Sony threatens media outlets who report on hacked documents

Sony Corporation is in big trouble.  The thousands of hacked e-mails, documents, and videos have shown the rancid underbelly of the media conglomerate, and the monetary losses are beginning to add up, not to mention the loss of prestige and damage to their brand.

To stop the bleeding, Sony is now quietly threatening media outlets that report on the hacked documents.


The New York Times, The Hollywood Reporter and Variety published stories reporting that they had each received a letter from David Boies, an attorney for Sony, demanding that the outlets stop reporting information contained in the documents and immediately destroy them.

The studio "does not consent to your possession, review, copying, dissemination, publication, uploading, downloading or making any use" of the information, Boies wrote in the letter, according to the New York Times report.

A Sony spokesman had no comment on the reports. Representatives for Variety and The Hollywood Reporter could not immediately be reached via email on Sunday.

New York Times spokeswoman Eileen Murphy said: "Any decisions about whether or how to use any of the information will take into account both the significance of the news and the questions of how the information emerged and who has access to it."

A spokesman for Boies confirmed he sent a letter to certain media outlets on behalf of Sony but declined to discuss details.

Disclosures from the internal documents have caused turmoil at the studio, a unit of Japan's Sony Corp, and shed light on internal discussions key to the company's future. For instance, the unidentified hackers have released troves of documents that include employee salaries and financial information, marketing plans and contracts with business partners.

In addition, the documents that have emerged included an exchange in which Co-Chairman Amy Pascal joked about President Barack Obama's race. After media outlets reported that, Pascal subsequently issued a public apology for "insensitive and inappropriate" emails.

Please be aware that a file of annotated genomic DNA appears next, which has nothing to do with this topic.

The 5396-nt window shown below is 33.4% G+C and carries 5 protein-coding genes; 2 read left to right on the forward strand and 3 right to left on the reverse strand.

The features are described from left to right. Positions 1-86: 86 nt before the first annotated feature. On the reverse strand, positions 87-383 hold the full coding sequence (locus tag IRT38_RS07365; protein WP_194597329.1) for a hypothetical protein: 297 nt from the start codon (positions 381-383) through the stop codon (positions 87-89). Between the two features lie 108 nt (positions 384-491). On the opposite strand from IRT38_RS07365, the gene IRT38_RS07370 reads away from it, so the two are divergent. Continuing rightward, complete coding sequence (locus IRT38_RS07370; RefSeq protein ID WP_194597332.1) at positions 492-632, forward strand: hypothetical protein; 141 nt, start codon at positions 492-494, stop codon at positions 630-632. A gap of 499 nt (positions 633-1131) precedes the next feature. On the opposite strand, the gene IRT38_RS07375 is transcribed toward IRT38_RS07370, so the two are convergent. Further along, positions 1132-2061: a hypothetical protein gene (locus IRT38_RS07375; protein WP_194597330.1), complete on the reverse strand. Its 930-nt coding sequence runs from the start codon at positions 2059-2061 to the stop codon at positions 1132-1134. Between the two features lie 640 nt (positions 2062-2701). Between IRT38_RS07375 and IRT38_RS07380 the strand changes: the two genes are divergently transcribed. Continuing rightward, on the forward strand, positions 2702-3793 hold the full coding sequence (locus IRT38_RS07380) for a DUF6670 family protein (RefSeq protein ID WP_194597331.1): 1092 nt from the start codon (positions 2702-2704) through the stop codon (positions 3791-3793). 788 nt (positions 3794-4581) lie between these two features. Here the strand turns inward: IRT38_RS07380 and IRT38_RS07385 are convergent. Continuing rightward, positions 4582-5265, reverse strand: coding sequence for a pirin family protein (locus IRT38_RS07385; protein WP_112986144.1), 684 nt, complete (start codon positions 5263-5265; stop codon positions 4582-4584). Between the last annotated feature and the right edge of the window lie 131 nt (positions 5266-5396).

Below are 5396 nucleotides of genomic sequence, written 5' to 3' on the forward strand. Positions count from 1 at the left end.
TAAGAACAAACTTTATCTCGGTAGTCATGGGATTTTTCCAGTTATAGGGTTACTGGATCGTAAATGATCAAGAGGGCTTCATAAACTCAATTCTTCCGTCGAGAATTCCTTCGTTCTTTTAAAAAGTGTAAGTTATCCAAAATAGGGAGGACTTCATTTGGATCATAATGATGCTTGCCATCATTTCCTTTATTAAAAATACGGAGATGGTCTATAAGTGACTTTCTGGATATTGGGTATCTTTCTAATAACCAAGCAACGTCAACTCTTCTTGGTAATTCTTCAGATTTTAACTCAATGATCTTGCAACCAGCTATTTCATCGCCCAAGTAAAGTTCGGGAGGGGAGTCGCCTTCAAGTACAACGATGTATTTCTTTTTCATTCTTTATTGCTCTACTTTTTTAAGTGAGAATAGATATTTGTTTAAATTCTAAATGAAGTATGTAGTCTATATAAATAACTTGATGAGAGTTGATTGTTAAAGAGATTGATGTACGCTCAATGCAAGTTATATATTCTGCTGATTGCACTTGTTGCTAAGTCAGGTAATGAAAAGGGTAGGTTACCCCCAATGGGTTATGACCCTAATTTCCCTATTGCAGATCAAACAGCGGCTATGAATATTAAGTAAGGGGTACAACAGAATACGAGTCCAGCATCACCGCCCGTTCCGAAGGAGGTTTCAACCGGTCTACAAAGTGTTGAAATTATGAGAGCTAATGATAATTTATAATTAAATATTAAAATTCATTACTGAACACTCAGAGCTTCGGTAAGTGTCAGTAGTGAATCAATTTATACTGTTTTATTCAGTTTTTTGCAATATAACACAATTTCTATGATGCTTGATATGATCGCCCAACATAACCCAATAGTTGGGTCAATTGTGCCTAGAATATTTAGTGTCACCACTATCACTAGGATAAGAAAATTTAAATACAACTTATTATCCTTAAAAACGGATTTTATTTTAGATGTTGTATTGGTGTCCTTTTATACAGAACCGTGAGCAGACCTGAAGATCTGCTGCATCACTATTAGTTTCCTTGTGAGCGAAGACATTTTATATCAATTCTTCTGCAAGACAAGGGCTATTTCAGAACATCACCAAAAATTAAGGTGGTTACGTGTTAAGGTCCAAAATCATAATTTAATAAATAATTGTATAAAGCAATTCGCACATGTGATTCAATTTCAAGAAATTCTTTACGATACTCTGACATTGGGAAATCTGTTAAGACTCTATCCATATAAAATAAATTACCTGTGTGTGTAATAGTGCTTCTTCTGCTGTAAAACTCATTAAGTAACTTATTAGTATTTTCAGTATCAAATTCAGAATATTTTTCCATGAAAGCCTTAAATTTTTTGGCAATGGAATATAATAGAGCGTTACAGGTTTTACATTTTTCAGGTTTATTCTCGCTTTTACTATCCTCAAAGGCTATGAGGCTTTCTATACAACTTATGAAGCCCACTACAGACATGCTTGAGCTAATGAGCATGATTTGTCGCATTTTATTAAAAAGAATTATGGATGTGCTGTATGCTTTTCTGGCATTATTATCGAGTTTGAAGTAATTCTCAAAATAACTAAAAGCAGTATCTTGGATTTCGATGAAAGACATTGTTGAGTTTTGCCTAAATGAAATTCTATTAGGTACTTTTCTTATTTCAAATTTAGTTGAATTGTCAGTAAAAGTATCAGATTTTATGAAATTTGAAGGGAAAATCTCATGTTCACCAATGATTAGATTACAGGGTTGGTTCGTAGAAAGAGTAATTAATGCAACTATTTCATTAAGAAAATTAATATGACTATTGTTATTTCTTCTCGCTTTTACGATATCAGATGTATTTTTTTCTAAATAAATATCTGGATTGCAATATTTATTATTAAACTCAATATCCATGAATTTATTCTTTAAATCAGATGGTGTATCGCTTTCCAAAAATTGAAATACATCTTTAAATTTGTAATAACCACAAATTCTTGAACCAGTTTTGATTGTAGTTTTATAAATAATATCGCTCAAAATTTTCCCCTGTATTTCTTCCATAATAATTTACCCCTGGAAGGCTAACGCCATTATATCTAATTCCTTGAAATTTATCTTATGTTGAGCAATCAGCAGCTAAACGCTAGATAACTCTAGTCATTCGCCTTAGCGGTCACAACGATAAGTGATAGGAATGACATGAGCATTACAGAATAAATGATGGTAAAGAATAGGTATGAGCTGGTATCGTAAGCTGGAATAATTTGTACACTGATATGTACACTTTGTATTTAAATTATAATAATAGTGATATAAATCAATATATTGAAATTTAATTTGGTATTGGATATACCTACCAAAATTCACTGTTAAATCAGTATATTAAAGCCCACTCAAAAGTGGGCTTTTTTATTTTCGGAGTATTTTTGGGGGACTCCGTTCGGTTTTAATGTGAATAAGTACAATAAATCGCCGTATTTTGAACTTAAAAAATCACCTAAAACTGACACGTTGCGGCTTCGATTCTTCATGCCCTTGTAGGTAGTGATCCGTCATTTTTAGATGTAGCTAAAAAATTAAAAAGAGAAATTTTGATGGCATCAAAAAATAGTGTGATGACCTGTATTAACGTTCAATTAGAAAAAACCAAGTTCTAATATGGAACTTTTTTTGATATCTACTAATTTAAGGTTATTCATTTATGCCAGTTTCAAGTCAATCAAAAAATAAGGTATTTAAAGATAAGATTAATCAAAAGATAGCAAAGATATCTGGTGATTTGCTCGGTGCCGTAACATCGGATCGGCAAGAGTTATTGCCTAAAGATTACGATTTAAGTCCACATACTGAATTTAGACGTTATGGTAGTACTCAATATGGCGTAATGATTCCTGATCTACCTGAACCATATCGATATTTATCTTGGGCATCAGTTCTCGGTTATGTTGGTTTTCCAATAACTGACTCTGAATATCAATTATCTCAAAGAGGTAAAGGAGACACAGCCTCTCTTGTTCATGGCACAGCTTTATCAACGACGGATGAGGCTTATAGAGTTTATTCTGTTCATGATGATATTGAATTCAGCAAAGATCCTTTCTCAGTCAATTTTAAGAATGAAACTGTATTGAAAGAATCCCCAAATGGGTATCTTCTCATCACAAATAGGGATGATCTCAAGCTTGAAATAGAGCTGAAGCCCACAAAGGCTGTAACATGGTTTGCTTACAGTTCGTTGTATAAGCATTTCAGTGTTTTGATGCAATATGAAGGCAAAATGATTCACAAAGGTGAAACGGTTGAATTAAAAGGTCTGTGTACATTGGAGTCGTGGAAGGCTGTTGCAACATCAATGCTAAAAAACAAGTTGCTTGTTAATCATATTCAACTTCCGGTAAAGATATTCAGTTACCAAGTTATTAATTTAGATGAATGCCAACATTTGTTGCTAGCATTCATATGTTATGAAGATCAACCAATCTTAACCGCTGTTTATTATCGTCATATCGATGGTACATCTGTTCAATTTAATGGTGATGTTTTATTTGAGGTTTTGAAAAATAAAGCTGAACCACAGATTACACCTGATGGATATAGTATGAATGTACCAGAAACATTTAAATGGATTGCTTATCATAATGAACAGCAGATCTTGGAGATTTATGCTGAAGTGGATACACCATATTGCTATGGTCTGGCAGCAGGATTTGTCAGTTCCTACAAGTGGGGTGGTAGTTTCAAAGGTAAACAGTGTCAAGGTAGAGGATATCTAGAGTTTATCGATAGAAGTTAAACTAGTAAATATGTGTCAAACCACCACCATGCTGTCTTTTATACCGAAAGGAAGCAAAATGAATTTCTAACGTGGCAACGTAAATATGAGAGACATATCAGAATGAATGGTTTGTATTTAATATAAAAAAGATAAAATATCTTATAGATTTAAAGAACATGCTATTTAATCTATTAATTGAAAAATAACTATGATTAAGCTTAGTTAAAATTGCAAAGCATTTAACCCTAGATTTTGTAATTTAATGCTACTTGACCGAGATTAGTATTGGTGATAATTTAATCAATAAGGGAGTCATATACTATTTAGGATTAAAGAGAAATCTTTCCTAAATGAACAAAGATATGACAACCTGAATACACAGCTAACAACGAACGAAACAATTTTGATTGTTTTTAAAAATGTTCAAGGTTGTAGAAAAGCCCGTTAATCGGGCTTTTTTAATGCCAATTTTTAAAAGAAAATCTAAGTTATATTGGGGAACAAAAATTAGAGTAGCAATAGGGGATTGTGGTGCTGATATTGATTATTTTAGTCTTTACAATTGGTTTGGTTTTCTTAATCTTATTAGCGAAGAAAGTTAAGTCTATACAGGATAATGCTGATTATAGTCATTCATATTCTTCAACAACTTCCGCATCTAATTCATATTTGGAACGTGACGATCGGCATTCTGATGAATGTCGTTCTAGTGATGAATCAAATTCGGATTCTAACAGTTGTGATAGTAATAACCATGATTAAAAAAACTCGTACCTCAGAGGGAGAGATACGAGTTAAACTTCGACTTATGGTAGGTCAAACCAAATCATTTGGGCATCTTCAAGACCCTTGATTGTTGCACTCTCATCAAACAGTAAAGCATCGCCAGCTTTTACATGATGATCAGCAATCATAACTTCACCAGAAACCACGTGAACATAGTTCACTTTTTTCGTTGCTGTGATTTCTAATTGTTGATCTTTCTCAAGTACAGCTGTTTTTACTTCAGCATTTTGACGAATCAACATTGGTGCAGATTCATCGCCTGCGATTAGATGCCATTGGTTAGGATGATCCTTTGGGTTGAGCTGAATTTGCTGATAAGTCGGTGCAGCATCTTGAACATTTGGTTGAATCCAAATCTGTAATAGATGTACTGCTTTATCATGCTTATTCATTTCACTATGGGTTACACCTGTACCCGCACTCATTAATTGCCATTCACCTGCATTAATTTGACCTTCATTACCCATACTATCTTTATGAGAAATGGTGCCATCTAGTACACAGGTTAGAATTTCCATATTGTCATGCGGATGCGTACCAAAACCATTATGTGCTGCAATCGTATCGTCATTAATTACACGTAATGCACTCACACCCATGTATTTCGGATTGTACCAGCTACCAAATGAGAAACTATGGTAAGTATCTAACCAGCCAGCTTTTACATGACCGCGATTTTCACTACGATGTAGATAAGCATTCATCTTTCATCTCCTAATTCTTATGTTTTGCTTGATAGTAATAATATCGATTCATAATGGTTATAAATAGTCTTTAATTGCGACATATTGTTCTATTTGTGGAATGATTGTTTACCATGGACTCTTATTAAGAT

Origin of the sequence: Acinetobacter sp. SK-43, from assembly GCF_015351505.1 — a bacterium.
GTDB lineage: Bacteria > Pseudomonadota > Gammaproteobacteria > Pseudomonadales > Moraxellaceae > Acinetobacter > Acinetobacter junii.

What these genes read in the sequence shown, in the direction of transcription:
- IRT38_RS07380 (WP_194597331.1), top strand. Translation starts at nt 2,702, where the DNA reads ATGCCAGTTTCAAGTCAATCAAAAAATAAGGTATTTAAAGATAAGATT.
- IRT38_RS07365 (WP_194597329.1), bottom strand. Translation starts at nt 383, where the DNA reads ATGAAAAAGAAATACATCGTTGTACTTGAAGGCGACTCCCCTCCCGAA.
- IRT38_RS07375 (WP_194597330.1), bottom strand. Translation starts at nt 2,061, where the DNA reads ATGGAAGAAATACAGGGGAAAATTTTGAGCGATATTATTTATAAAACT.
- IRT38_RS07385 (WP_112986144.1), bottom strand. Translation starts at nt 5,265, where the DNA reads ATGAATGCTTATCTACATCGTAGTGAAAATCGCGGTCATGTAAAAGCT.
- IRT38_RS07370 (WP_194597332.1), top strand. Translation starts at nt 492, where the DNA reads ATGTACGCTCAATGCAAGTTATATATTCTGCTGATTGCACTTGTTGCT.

Pascal is scheduled to meet this week with civil rights leader Reverend Al Sharpton, whose spokeswoman says he is weighing whether to call for her resignation. Pascal did not respond to a request for comment, and a Sony spokeswoman declined to comment on Pascal's future.

Sony, in a memo to staff seen by Reuters on Dec. 2, acknowledged that a large amount of data was stolen by the hackers but has declined to confirm specific documents.

Sony probably doesn't have a legal leg to stand on, considering the fact that the documents are on the internet and in the public domain.  But it doesn't appear that Sony's threats are to sue media outlets.  Sony could stop cooperating with publications like Variety and the Hollywood Reporter, freezing them out of the loop of gossip, inside info, and sneak peeks at current projects, which is the lifeblood of those entertainment publications.  It would be a significant loss to those enterainment publications, so Sony's threats carry some weight.

More worrisome to Sony should be the threat of the hackers to release more documents by Christmas.  Lord knows what other shockers they have in their possession, but whatever they have, it won't be good for Sony.

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